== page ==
Allegaeon
Formshifter

The sophomore release, Formshifter, from Allegaeon refines and polishes what they had established with their debut on Fragments of Form and Function – tight, technical, groove and hook-laden riffs with catchy choruses and blazing shredding all along the fretboard and deep, commanding death growls. Unlike a lot of other technical death metal bands, that like to eschew the traditional song structure, Allegaeon embraces a more metal traditional verse-solo-chorus-verse-solo-solo song structure on this album. They manage to pack a white dwarf star’s worth of riffs and solos across ten tracks that can leave you exhausted from the sheer brutality and virtuosity that is happening on the album.

The first track, “Behold (God I Am)” starts off with a calm and relaxed clean guitar and bass part with a slow melodic lead before punching you in the face with some Fleshgod Apocalypse-inspired riffing and drumming –from session drummer JP Andrade. Granted there is no bombastic use of orchestral samples, yet Allegaeon makes up for it with meretricious leads that would be welcomed on an Arsis album. The dual guitars of Ryan Glisan and Greg Burgess keep the pace with some groove-Psycroptic style riffs throughout the verses. The song takes a little detour near the end with a fist-pumping, gang-chanted anthem that is closed out by a fading melody.

The riffs just keep on coming with “The Azrael Trigger”, “Timeline Dissonance”, “From the Stars Come Death”, and “Iconic Images” which has a fantastic Nevermore-inspired main riff, and a blazing scalar lead before going into the verse. The chorus is filled with a sick descending lead riff against a catchy chorus from Ezra Haynes. An old-school death metal breakdown slams through the song before going into more blazing leads and reprising the chorus. “Tartessos: The Hidden Xenocryst” jumps right out of the gate with a driving, groove-pummeling riff that is backed by a deliciously sweep picked melody during the verse. This song – pretty much all of the songs really – is drenched with more liquid smooth leads. Haynes belts out a solid and memorable account of the mythical city Atlantis during the chorus. Even though “Tartessos” clocks in at less than five minutes and has some fantastic moments, the song quickly makes itself repetitious with the constant florid soloing.

This is especially apparent on “Twelve – Vals for the Legions”, which dishes out more groove-technical riffs that serve as the backbone for the soaring, melodic, virtuosic leads. This seven minute epic does overstay its welcome somewhat within a few minutes, however, it is broken up with a breakdown backed by Spanish-style, finger-picked acoustic guitars (which is honestly something I’ve never heard before and it does sound pretty awesome), from classically trained guitarist Burgess. The acoustic guitars make an unexpected, although quite welcomed reprise after more sensational leads to close out the remainder three minutes of the song.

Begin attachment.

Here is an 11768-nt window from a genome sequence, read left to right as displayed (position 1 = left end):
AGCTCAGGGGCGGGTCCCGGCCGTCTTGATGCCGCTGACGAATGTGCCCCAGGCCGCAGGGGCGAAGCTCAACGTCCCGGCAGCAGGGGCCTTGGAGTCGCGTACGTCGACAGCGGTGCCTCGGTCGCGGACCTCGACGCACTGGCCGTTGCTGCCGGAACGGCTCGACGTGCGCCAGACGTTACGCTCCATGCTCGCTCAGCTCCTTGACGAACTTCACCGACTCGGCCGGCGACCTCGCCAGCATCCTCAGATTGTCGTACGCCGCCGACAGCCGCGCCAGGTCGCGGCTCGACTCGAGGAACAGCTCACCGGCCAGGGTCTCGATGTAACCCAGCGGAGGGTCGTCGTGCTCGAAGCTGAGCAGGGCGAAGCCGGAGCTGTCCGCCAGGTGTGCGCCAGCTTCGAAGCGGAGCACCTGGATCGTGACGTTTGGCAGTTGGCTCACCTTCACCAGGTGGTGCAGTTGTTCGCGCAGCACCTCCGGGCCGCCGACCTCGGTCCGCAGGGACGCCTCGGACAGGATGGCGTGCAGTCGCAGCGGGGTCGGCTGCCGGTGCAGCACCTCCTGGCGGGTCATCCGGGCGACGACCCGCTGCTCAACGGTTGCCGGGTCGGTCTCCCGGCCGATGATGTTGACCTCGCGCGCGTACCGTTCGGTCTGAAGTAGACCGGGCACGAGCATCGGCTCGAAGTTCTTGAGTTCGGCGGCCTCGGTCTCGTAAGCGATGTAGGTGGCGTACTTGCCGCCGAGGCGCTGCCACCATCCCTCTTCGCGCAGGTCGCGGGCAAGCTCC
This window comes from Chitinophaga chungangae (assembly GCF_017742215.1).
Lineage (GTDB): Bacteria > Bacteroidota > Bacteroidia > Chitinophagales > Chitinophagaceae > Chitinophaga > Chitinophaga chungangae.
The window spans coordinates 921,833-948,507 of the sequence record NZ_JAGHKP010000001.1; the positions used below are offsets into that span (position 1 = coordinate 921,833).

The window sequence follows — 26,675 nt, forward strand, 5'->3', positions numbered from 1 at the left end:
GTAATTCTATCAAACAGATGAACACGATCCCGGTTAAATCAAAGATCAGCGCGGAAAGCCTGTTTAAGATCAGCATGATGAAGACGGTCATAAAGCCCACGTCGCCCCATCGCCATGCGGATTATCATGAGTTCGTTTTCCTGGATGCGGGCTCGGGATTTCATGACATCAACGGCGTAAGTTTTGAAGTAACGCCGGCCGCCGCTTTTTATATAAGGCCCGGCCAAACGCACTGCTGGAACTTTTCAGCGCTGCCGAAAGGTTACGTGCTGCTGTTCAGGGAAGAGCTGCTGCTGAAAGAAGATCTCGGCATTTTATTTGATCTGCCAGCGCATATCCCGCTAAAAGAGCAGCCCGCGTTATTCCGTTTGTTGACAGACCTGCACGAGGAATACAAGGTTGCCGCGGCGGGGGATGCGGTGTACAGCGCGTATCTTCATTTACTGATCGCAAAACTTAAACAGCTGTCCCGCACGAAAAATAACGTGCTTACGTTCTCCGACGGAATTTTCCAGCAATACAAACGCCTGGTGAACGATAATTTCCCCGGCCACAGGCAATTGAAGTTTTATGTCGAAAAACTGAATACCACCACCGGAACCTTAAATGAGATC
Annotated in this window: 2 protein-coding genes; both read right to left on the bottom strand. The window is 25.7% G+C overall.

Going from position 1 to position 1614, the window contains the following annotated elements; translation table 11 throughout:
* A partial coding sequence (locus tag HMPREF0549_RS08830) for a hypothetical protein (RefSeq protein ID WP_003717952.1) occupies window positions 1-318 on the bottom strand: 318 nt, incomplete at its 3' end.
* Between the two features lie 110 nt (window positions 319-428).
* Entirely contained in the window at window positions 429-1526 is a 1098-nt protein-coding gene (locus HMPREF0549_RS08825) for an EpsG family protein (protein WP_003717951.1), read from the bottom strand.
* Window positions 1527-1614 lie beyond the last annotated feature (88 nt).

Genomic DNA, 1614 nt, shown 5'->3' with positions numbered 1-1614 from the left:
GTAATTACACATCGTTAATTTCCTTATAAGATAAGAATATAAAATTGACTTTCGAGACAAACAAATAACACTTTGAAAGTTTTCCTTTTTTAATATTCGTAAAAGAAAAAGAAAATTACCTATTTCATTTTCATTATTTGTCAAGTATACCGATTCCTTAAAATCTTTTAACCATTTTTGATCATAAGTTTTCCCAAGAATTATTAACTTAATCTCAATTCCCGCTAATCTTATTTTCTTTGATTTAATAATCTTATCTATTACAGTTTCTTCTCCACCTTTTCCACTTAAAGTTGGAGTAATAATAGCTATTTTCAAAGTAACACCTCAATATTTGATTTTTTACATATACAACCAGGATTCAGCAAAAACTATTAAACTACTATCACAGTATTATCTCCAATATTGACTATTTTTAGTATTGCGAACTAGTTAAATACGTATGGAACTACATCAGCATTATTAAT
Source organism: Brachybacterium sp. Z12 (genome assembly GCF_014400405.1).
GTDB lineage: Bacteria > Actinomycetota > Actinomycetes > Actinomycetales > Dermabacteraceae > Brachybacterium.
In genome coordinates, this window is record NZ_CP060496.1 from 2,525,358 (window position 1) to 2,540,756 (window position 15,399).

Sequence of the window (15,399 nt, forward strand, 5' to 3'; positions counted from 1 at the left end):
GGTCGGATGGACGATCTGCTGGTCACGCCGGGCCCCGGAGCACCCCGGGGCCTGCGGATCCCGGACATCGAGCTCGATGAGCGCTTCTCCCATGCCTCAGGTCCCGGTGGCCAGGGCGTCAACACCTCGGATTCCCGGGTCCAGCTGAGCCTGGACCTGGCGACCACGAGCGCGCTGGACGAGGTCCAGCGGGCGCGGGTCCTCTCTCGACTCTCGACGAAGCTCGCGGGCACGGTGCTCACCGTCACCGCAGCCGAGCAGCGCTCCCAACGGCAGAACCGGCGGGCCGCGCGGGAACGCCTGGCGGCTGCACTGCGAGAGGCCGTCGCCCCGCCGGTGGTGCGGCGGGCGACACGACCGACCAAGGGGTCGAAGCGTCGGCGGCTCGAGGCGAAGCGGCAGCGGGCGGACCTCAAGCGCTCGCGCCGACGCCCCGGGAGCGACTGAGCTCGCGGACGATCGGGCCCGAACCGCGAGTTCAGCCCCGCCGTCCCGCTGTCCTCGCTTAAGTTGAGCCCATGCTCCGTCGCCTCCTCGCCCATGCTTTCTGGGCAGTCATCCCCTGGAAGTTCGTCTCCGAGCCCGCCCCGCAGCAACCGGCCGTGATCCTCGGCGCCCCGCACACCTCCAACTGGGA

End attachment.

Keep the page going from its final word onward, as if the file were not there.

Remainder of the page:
The beautiful classical inspired acoustic break would have done well as a standalone track, especially given that the metal just stops to let this piece shine through. This type of experimentation is sprinkled throughout the album, such as the progressive – almost Human Abstract-style intro to “A Path Disclosed”; the short dirty motif mixed in with the slam-breakdown toward the end of the title track, and an acoustic intro and a cool little bass break (courtesy of Corey Archuleta) about three and a half minutes in the final track, “Secrets of the Sequence”. I love brutal, intense music but it does fatigue the ears and mind when being assaulted by it constantly will little else to break it up; it should be more of a short, intense pummeling rather than a drawn out exercise on a speed bag.

Despite some of the repetitious nature of Formshifter, this is an album that stands strong with the rest of the technical death metal giants like Obscura, Nile, Dying Fetus, The Faceless, and Gorod. Anyone looking for solid technical death metal but would like a little bit more groove, a little bit more of sing-along-growled choruses, and a lot of groove-technical riffs and an insane amount of soloing; then you can do no wrong with Allegaeon’s new album.

[Visit the band's website]
Written by Travis Bolek
June 18th, 2012

Comments

  1. Commented by: Guilliame
  2. Commented by: Gabaghoul

    Yeah this is badass so far – how have I missed these guys til now?


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